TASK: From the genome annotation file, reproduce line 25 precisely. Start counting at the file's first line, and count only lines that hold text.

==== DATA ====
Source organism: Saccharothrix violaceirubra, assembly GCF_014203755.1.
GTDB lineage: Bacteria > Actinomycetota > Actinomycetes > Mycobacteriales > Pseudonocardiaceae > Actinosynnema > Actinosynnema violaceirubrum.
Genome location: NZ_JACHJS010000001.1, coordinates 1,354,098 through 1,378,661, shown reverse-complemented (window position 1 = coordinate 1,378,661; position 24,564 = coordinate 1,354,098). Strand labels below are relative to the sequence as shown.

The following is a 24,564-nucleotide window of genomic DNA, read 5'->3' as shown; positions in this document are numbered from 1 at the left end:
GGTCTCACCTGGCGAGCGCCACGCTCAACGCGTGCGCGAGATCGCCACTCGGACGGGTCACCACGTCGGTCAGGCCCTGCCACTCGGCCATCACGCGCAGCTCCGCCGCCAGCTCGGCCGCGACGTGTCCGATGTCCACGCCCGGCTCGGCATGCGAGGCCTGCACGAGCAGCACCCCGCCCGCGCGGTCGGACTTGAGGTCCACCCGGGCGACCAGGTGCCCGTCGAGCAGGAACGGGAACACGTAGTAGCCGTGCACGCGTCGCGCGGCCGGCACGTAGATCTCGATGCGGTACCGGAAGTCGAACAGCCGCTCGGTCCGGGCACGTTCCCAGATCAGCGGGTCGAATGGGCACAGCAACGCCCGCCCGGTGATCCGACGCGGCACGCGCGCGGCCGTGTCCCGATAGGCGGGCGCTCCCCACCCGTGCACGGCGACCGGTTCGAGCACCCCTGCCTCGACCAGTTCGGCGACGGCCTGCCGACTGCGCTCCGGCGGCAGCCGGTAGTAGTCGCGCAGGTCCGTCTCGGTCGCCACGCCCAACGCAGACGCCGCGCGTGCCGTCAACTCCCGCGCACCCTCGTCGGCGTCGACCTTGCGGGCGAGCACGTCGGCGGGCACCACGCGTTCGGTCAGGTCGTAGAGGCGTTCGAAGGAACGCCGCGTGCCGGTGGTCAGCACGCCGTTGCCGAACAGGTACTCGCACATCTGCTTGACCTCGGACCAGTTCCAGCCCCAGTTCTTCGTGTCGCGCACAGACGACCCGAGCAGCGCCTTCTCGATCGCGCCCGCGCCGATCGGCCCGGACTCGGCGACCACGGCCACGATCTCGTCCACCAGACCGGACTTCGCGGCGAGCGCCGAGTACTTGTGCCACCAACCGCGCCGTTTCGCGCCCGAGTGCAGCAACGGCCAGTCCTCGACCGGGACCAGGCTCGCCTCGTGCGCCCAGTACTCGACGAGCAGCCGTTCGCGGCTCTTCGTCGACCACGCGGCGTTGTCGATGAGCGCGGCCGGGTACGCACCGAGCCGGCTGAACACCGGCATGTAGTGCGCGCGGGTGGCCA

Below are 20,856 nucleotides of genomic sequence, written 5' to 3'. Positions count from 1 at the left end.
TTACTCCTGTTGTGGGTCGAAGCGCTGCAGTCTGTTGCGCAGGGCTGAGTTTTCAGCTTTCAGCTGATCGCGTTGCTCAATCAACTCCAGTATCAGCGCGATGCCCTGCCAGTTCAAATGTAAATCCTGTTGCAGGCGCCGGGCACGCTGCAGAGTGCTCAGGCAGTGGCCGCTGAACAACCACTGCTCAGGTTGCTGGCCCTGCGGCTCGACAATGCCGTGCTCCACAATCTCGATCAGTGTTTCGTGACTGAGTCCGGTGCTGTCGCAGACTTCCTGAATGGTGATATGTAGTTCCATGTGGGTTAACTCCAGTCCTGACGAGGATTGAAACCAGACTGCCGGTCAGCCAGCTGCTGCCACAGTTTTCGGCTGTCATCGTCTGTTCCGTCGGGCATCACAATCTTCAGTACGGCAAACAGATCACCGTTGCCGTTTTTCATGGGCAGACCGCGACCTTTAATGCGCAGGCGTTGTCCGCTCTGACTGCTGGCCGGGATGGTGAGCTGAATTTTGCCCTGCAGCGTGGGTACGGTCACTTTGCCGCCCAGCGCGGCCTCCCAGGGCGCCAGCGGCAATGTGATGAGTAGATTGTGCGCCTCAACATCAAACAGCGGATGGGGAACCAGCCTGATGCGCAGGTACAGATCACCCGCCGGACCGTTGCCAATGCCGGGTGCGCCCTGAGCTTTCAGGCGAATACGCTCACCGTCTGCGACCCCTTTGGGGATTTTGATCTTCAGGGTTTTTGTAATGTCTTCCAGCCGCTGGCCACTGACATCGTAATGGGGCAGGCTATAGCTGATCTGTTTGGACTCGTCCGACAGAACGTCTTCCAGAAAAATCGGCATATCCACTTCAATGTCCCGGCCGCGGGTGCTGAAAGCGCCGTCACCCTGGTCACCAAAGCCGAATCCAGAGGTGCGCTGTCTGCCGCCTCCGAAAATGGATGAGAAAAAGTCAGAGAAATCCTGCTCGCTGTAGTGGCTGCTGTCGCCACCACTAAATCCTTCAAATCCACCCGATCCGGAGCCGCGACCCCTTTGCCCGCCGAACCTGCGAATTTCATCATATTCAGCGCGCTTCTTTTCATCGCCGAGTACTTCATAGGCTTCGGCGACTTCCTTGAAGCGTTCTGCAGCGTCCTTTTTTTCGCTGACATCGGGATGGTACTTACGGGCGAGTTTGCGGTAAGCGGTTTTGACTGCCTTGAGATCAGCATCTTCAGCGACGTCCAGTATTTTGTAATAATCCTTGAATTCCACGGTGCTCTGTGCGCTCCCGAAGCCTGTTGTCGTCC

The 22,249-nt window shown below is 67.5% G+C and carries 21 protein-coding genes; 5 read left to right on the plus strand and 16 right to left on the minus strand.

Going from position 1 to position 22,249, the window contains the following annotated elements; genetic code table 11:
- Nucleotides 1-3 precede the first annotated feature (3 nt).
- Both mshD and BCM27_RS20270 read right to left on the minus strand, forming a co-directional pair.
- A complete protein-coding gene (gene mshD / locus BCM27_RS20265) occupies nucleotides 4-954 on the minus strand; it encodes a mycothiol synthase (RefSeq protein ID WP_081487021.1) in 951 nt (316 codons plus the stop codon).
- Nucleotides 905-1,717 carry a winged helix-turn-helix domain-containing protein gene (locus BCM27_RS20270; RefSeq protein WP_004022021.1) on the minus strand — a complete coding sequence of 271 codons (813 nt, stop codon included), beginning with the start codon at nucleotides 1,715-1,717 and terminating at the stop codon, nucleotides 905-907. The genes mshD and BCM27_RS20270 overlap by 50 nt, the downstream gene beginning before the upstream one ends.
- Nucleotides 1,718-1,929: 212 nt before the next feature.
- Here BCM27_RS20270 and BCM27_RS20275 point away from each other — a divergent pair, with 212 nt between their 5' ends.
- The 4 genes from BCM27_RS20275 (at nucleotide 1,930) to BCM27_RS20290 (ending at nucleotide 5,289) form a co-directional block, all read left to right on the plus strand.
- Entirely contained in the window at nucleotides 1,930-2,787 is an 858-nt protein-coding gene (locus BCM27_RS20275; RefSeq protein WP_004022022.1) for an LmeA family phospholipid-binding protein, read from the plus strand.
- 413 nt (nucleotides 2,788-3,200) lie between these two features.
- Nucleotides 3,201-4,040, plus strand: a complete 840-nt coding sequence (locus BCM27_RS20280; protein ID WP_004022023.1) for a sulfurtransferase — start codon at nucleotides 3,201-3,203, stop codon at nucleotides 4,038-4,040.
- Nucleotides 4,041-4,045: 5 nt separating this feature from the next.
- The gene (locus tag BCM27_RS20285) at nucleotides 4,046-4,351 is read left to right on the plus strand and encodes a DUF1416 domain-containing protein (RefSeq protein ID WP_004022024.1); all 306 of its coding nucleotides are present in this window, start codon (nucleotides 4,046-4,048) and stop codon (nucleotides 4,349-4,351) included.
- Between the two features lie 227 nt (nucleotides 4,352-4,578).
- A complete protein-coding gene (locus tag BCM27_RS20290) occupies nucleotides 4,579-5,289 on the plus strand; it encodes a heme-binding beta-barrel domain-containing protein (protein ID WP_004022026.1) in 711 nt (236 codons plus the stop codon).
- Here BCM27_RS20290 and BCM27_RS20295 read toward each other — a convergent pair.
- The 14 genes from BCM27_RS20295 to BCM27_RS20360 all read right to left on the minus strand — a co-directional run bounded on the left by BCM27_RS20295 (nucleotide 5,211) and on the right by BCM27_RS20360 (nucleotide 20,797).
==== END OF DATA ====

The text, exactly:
- The 14 genes from BCM27_RS20295 to BCM27_RS20360 all read right to left on the minus strand — a co-directional run bounded on the left by BCM27_RS20295 (nucleotide 5,211) and on the right by BCM27_RS20360 (nucleotide 20,797).